Kapoor Year 14B: India And COVID-19 travel blog

We Rode The Modern Metro For One And A Half Hours Across...

Visitors Must Leave EVERYTHING In The Bag Check Except For A Small...

For That Reason, We Have No Personal Photos Of Our 4-Hour-Long Visit,...

The Grounds Are Massive, But The Temple Itself Is The Real Jewel,...

The Entire Complex Is Built Of Sandstone And White Marble, Only The...

The Temple Stands High On A Plinth Over 1000 Feet Long, With...

After Visiting Several Exhibits Depicting The Life Of The Swaminarayan, We Rode...


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BACKGROUND

Here’s some of what the Lonely Planet – India chapter Gujarat has to say about the Akshardham Temple:

“In the eastern suburbs, the Gujarati Hindu Swaminarayan Group’s Akshardham Temple was built in 2005, and is breathtakingly lavish. Artisans used ancient techniques to carve the pale red sandstone into elaborate reliefs, including 20,000 deities, saints and mythical creatures. The centrepiece is a 3m-high gold statue of Bhagwan Shri Swaminarayan.

The complex includes a boat ride through 10,000 years of Indian history, animatronics telling stories from the life of Swaminarayan, and musical fountains.”

KAPOORS ON THE ROAD

We visited the Akshardham Temple for the first time about a year after it opened. It left a very strong impression on me because I couldn’t quite believe that such a magnificent structure could be built in our modern age – the number of handcrafted sculptures were astonishing and it seemed to me that the attention to detail that was given to the ancient temples was no longer in evidence in India’s modern architecture.

Apart from the stunning architecture, what I remembered vividly was the fact that visitors were not allowed to take anything into the temple with them. Fortunately, we had arrived by car in 2006 and were able to lock up our valuables and take a small bundle of rupees in with us to purchase snacks during our visit. It was more awkward this time because we planned to travel across Delhi on the metro and there would be no place to stash our phones or backpacks.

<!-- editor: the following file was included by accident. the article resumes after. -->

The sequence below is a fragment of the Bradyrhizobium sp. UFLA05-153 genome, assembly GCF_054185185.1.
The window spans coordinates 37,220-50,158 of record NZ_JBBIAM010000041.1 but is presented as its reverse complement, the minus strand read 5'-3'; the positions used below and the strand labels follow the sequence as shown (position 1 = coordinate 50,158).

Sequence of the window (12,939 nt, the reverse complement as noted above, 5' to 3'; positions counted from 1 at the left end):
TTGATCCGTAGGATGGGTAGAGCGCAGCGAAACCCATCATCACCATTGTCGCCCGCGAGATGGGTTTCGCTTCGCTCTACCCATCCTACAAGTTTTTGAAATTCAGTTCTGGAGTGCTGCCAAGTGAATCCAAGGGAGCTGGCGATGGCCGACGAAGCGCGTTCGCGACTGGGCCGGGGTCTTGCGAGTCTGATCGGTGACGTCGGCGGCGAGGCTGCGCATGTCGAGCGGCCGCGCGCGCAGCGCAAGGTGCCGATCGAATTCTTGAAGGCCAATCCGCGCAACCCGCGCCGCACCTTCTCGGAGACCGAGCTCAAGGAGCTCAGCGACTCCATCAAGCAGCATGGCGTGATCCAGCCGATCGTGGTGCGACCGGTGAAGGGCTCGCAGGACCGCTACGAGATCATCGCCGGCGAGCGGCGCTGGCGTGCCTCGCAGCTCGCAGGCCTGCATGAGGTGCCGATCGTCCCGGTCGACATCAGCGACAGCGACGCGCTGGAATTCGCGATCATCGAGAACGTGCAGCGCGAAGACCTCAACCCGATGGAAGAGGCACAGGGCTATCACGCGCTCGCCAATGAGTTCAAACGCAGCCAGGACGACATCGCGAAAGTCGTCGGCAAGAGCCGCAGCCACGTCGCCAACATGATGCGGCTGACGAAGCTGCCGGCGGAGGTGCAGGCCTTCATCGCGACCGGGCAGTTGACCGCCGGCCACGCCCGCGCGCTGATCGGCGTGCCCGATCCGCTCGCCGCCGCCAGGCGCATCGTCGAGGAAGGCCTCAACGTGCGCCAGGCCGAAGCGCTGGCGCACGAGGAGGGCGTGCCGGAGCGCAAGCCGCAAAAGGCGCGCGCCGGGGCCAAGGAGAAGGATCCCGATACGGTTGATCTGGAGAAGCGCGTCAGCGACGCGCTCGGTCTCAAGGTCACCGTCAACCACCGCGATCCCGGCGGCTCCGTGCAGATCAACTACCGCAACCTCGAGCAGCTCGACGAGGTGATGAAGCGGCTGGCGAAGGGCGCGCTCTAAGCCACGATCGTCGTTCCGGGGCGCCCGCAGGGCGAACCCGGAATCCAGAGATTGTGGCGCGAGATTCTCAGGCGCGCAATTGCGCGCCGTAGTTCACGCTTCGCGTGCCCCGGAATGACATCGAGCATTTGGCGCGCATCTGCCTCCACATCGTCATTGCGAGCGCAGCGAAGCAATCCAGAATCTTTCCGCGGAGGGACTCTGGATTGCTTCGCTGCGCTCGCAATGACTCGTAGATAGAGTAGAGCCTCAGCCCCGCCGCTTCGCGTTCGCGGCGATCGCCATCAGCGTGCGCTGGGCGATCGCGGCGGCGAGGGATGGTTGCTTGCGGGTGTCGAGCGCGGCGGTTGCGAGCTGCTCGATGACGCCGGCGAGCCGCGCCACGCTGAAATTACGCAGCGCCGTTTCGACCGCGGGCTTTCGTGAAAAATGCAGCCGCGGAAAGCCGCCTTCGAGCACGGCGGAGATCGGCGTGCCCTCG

We decided that I would be the only one to take a phone along because we needed access to the Uber app for transportation and we wanted to be able to keep in touch with our family back at Ajay’s home. I took my day pack along as well because I always have to take some medicines along in case I developed a migraine. I was pleased to see that the site has become more accommodating to visitors now that almost everyone in India carries a mobile phone.

I joined the queue for the bag deposit area and the others waited for me to check my belongings. I was so impressed with how things were organized, and was doubly impressed when I was asked to place my phone in a tray on the counter in front of me, with the home screen visible. The attendant then asked me to look up at an overhead camera. The camera took a photo of me along with my camera in the tray, and my backpack beside it. I was given a metal tag with a number on it that I would be required to present when leaving the site.

When I returned at the end of our visit, the attendant typed in the number on my tag, my photo appeared on a screen and he confirmed that I was the rightful owner of both my backpack and the phone in the photo. People were pouring out of the temple grounds in the thousands, but all went smoothly and at no point did we feel things were being handled inefficiently.

Here is a link to the Akshardham Temple’s website where you can see exquisite photos and read about the 300,000,000 volunteer hours that when into its creation. It’s really a must see when visiting India, a lovely complement to seeing the Unesco World Heritage sites throughout the country. Visit Akshardham

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